May you see your children's children.
May you be poor in misfortune,
Rich in blessings.
May you know nothing but happiness
From this day forward.

May the road rise up to meet you
May the wind be always at your back
May the warm rays of sun fall upon your home
And may the hand of a friend always be near.

May green be the grass you walk on,
May blue be the skies above you,
May pure be the joys that surround you,
May true be the hearts that love you.


10:42 PM  
Blogger Sweet Distraction said...

I found your blog by accident. Your account of your day reminds me that my mother has just finished chemo and is still recovering from breast cancer surgery. I know how hard this has been on her. It has been nothing like what you are going through. My prayers that everything worked are with you.

10:50 PM  
Blogger UisceBaGirl said...


You want it, you've got it - lots of prayers and positive thoughts.

We love you and believe in you,


PS: Loved your metaphor about de-planing. I used to travel to London a lot for business, and the longest part of the travel process seemed to occur between 'landing' and 'customs'. After that it was morning in London and I was ready for anything.

11:11 PM  
Blogger Pat_N said...

Our prayers continue for you. Monday night we gathered at the Columbian Center grotto. With a little bleach I got Mary back to a holy white (she was looking a little too Irish with the green mildew). As we prayed the rosary for you I swear she had a tear in her eye but it could have been a drop of bleach remaining. That night I had dream we were at Rare Olde Times having a pint and you had hair as long as John’s. I don’t know if this vision came from angel Gabriel or the Guinness I had watching the Tech game. I believe you are going to be all right.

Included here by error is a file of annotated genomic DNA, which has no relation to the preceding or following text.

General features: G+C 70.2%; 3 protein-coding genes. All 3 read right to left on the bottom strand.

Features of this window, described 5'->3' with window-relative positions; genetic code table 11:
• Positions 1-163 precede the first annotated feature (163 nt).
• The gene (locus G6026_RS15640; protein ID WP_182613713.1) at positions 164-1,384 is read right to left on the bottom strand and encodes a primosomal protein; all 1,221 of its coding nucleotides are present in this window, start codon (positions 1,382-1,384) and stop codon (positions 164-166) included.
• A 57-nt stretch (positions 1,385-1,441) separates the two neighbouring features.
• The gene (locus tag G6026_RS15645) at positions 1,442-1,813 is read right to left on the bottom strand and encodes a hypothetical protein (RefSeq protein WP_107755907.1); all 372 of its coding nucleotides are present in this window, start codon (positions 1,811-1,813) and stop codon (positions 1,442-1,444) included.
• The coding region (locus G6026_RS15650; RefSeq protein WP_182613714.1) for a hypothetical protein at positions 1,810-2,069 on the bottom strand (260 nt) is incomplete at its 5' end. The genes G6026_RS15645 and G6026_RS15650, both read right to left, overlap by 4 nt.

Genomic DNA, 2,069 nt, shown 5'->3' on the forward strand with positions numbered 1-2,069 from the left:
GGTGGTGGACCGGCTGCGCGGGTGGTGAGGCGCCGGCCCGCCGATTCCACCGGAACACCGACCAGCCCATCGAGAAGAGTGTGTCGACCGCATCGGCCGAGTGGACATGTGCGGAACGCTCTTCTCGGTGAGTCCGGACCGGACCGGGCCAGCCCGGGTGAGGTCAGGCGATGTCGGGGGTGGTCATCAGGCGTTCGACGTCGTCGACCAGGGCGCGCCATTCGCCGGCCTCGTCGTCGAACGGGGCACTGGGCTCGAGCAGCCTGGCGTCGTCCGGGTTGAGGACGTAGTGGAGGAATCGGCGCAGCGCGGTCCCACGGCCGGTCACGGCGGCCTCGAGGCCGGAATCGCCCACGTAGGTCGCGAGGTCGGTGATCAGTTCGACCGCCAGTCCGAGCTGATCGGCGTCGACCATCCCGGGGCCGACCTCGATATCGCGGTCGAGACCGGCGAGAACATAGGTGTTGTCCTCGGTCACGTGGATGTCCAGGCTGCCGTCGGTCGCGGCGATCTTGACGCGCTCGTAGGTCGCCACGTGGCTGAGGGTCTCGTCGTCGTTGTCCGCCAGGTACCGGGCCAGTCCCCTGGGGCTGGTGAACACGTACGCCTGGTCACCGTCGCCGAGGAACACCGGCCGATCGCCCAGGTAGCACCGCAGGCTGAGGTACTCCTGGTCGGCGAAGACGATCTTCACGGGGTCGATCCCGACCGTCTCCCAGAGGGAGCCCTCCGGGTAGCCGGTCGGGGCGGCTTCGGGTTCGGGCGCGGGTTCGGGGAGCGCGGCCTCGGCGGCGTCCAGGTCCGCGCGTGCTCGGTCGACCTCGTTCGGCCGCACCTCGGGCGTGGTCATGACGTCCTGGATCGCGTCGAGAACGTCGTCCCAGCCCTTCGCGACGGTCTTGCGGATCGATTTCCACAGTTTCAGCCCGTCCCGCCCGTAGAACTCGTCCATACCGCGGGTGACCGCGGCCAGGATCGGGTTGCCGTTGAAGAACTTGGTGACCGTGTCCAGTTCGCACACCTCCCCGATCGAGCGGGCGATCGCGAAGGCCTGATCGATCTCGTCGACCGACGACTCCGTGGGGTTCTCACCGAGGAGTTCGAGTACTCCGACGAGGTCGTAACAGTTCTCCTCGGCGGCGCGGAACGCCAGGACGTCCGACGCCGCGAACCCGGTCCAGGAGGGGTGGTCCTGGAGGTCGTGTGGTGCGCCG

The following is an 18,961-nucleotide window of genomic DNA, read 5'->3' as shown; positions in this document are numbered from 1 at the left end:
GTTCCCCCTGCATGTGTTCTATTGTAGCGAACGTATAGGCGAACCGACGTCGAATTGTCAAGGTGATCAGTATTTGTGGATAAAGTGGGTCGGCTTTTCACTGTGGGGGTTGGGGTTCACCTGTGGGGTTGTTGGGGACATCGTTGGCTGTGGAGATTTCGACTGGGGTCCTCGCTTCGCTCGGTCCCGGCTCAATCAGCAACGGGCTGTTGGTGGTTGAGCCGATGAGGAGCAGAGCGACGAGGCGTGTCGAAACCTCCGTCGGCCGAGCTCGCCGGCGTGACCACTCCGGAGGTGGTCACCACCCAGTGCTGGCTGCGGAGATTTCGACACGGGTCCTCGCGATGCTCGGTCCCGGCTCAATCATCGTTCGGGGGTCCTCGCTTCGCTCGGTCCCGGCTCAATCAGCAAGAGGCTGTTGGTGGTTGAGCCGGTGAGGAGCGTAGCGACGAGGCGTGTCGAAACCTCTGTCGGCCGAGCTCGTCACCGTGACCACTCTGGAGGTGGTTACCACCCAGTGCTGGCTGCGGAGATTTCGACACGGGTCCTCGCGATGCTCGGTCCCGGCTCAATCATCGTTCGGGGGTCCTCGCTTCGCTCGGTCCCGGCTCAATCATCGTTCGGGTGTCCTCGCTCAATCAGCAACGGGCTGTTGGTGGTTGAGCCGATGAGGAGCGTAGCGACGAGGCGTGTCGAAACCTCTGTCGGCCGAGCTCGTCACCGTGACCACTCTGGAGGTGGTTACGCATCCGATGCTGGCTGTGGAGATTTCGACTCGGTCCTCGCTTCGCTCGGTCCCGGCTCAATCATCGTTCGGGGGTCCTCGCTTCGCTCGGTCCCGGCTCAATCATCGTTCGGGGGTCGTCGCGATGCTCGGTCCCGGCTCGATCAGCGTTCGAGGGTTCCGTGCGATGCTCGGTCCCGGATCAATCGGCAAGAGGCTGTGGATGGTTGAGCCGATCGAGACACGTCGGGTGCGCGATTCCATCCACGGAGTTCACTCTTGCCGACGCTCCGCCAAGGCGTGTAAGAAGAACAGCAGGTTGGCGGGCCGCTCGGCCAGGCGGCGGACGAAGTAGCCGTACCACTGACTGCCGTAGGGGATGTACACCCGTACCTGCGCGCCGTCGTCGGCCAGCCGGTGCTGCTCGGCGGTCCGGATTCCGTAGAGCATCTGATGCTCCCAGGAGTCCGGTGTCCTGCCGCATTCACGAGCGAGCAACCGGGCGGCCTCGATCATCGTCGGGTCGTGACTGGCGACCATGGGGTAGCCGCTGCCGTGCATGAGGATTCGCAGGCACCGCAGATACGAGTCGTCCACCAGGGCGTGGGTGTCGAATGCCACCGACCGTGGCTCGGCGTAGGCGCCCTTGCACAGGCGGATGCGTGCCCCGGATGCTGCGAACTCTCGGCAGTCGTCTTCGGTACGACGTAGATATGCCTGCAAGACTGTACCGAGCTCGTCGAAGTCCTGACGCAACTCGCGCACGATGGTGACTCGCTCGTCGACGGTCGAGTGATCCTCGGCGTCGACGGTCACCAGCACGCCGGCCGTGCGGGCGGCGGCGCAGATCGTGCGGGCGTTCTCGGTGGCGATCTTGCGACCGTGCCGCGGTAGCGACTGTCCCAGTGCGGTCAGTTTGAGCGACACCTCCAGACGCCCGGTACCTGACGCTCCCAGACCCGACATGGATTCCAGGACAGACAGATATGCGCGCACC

Glad to hear there is a finish line in sight. Stay on course we'll keep the prayers coming.

8:40 AM  
Blogger vkenny said...

Hi Jimmy, I'm happy that you are still doing so well so far into your treatment. Ed has had some effects from his use of steroids bruising, bleeding and when he has had high doses some hallucinations so just be aware. We will of course be keeping the prayer vigil going and all the positive thoughts we can send your way. Keep fighting the good fight the finish line is near. Remember if God brings you to it he will bring you through it.

8:49 AM  
Blogger Judy said...

Let's not call it the cursed 5FU. Let's call it the blessed 5FU. Pace, dear Jim.

9:08 AM  
Blogger Drew said...

5 FUs! Just how many FUs is a person supposed to put up with? You and yours have been, are and will remain in the nightly Dolson prayers.

9:12 AM  
Blogger JMNJFL said...


Per your request!!!! Kelly leads a children's rosary group on Wednesdays... so she will have between 25-35 children praying the rosary in front of the Blessed Sacrament today around 3:00. I have asked that your intentions be added. You are in my prayers today as well.


1:22 PM  
Blogger Megan said...

Well, I hope you're at home resting by now, and hanging in there! The plane analogy is wonderful, I know exactly how that feels. Here's hoping you're disembarked and facing the wonders of a cancer-free destination soon.

I've got all of my friends here in Roanoke praying for you, and between us Catholic, Episcopalian, Jewish, Agnostic, and Pagan prayers are on their way to you already. We lit candles and sang songs for you today.

I've also pledged to you nice, soft, comfy, hand-knit hats. If someone out there will just send me head measurements/color preferences for you and anyone else (Judy & the kids) who wants one, I'll be at the yarn store within 24 hours picking up materials. Within 36 hours, the hat will be well underway. In 48, your hat should be ready to mail, and I will start on the next one. I promise.

Hang in there, Jim. Be strong, get well. I do believe in you! I do, I do!

1:40 PM  
Blogger Kain said...

Your courage will get you through, Jim. I wish I had the motivation skills of a Bela Karoli, but I don't. In the 96 Olympics, he simply told Kerri Strug, "you can do it!" We all saw her second vault.

I simply know you can do it, because you believe in yourself and I believe in you.

2:31 PM